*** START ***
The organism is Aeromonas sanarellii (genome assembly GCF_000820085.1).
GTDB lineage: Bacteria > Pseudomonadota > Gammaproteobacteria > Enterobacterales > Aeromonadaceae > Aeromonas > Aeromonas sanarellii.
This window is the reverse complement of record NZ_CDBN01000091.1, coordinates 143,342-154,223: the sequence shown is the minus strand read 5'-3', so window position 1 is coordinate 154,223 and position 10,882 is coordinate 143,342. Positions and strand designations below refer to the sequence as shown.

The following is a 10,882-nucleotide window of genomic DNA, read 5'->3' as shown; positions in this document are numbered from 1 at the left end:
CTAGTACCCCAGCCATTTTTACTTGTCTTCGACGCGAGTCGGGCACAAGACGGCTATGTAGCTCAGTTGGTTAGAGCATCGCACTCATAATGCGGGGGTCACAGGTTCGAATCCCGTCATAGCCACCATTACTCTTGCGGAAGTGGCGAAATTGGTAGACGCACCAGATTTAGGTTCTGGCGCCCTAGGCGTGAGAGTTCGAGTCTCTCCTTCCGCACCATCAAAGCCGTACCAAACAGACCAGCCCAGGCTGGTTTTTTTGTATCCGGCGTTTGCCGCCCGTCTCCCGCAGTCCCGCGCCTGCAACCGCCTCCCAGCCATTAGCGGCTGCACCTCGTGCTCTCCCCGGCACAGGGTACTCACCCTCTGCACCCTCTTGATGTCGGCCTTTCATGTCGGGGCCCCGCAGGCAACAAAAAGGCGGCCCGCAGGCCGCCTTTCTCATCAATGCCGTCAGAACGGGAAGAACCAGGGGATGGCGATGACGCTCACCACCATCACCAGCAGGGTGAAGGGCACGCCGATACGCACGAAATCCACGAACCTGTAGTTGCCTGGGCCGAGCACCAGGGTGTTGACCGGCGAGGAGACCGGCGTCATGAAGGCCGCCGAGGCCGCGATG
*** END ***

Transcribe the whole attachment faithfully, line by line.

The organism is Aeromonas sanarellii (genome assembly GCF_000820085.1).
GTDB lineage: Bacteria > Pseudomonadota > Gammaproteobacteria > Enterobacterales > Aeromonadaceae > Aeromonas > Aeromonas sanarellii.
This window is the reverse complement of record NZ_CDBN01000091.1, coordinates 143,342-154,223: the sequence shown is the minus strand read 5'-3', so window position 1 is coordinate 154,223 and position 10,882 is coordinate 143,342. Positions and strand designations below refer to the sequence as shown.

The following is a 10,882-nucleotide window of genomic DNA, read 5'->3' as shown; positions in this document are numbered from 1 at the left end:
CTAGTACCCCAGCCATTTTTACTTGTCTTCGACGCGAGTCGGGCACAAGACGGCTATGTAGCTCAGTTGGTTAGAGCATCGCACTCATAATGCGGGGGTCACAGGTTCGAATCCCGTCATAGCCACCATTACTCTTGCGGAAGTGGCGAAATTGGTAGACGCACCAGATTTAGGTTCTGGCGCCCTAGGCGTGAGAGTTCGAGTCTCTCCTTCCGCACCATCAAAGCCGTACCAAACAGACCAGCCCAGGCTGGTTTTTTTGTATCCGGCGTTTGCCGCCCGTCTCCCGCAGTCCCGCGCCTGCAACCGCCTCCCAGCCATTAGCGGCTGCACCTCGTGCTCTCCCCGGCACAGGGTACTCACCCTCTGCACCCTCTTGATGTCGGCCTTTCATGTCGGGGCCCCGCAGGCAACAAAAAGGCGGCCCGCAGGCCGCCTTTCTCATCAATGCCGTCAGAACGGGAAGAACCAGGGGATGGCGATGACGCTCACCACCATCACCAGCAGGGTGAAGGGCACGCCGATACGCACGAAATCCACGAACCTGTAGTTGCCTGGGCCGAGCACCAGGGTGTTGACCGGCGAGGAGACCGGCGTCATGAAGGCCGCCGAGGCCGCGATG